Posted in Blog  
  on Jul 28, 2015

How To Repair Bleach Stains on Carpet

The key to repairing bleach stains on carpet is to remove the bleach that spilled as quickly as possible. If the carpet is colored, moving it quickly can potentially prevent the bleach from creating discoloration that needs to be repaired. The fastest way is to mix 4 cups of water with 2 tablespoons of white vinegar and pour the solution on the bleach stain. Allow the mixture to sit for at least 5 minutes and then blot up the liquid. If discoloration has occurred, the bleach stain will slowly begin to disappear with scrubbing. More than one application may be necessary. Applying dish soap with warm water to the bleached area may also help to remove the stain or neutralize the bleach. Use one part dish soap to four parts water. Blot up any standing bleach before beginning, making sure not to rub. Then allow the soap to sit for about 5-10 minutes before blotting it up from the outside of the stain area to the center of the affected area.

What If the Bleach Stain is Permanent?

If the bleach stain is permanent, then knowing how to repair the carpet will become an essential skill. Sometimes the easiest repair method is to simply color the carpet fibers back to the original color. Using something as simple as a crayon can help to restore the color of the carpet if a match can be made. Sometimes paint or other colorization methods have been used successfully as well. The key to a successful masking repair is to make sure the materials can stand up to high levels of traffic. If masking isn't an option or the carpet in the home is an unusual color that doesn't have a match, then cutting out the affected portion of carpet is the best solution to create a repair. Leave as much of the original carpet as possible, cutting out a square patch around the stain. Once removed, cut a new patch of carpet of the same style and color to replace it. With accurate measuring, the repair will look seamless. Make sure to affix the repair patch and give it 24-48 hours to dry before using it once again. If you don't have any carpet scraps leftover from the installation and the type of carpet is not available on the market, a carpet patch from underneath a piece of furniture may work for those who own the home. For those who are renting, the better option may be just to replace the entire carpet.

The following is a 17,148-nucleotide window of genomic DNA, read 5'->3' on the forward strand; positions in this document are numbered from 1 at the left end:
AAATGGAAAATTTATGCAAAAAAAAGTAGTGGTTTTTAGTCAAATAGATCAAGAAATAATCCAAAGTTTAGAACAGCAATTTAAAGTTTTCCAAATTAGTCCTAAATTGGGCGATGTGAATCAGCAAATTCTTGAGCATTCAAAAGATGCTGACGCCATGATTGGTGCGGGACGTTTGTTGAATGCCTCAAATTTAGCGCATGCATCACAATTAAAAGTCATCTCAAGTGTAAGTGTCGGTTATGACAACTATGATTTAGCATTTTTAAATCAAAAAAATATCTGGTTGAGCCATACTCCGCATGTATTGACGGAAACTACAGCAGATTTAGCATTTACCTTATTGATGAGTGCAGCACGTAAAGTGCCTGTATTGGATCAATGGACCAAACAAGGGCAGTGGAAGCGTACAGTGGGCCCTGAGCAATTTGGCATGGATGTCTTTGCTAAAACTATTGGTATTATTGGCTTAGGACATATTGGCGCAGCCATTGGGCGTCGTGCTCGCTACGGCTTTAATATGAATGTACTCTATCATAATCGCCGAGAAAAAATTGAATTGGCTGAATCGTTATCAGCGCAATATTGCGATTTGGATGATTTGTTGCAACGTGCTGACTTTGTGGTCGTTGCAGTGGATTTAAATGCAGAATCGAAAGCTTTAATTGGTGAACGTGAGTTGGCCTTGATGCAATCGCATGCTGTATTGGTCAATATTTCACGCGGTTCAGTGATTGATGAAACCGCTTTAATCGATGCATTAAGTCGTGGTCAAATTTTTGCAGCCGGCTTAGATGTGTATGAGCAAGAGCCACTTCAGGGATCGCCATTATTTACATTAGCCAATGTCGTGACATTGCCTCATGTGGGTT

What About Dye Kits?

There are some dye kits that are available that can be used to remove the discolored portion of carpet when applied correctly. It is usually necessary to contact a professional contractor who specializes in carpet dyeing, however, for this type of repair since the mixing and application process can make it difficult to create a direct match. The issue is that bleach actually removes the color from the carpet. It isn't really a stain, so stain removal techniques are not generally going to work. Coloring the carpet to restore it is the best option if a complete patch repair is not available. Anything that matches the color will work, including eye makeup if there's an inspection coming up that needs to be passed.

Does Spray Paint Dye Work?

Instead of mixing up certain dyes to make a specific color or deal with the trouble of markers that may smear or not provide a waterproof surface, there are some companies that have created carpet dye that can be spray painted directly onto the bleach stains to help cover them up. The issue with this type of repair is that the carpet fibers which are repaired tend to feel stiff when compared to the rest of the carpet since the aerosol dyes tend to coat carpet fibers instead of penetrating color into them. As with all dyes, anything that is ready-made also tends to be a shade or two darker when it is applied to the carpet than what the color on the product tends to indicate. Always apply the dye to a hidden area of the carpet before trying to fix a bleach stain so the color doesn't wind up being lighter or darker than intended.

What About Peroxide Stains and Other Discoloration?

If it wasn't bleach that discolored your carpet, these repair methods can still work to either camouflage or repair the damage that has occurred. The best solution is to remove the bleach from the carpet as soon as possible. If that doesn't occur and there is no vinegar in the house, then lemon juice may also help to remove the bleach stain because of its acidic nature. Lime juice and cola products can also be used as a substitute. When all else fails, the carpet may just need to be replaced. This is especially true if the bleach made it down to the padding of the carpet and into the flooring structures underneath. If bleach is in the carpet pad, then discoloration will continue to occur and potentially spread out as the carpet is used over time. Act quickly, never rub the stain, and follow these tips. In doing so, you'll know how to repair bleach stains in carpet rather effectively.


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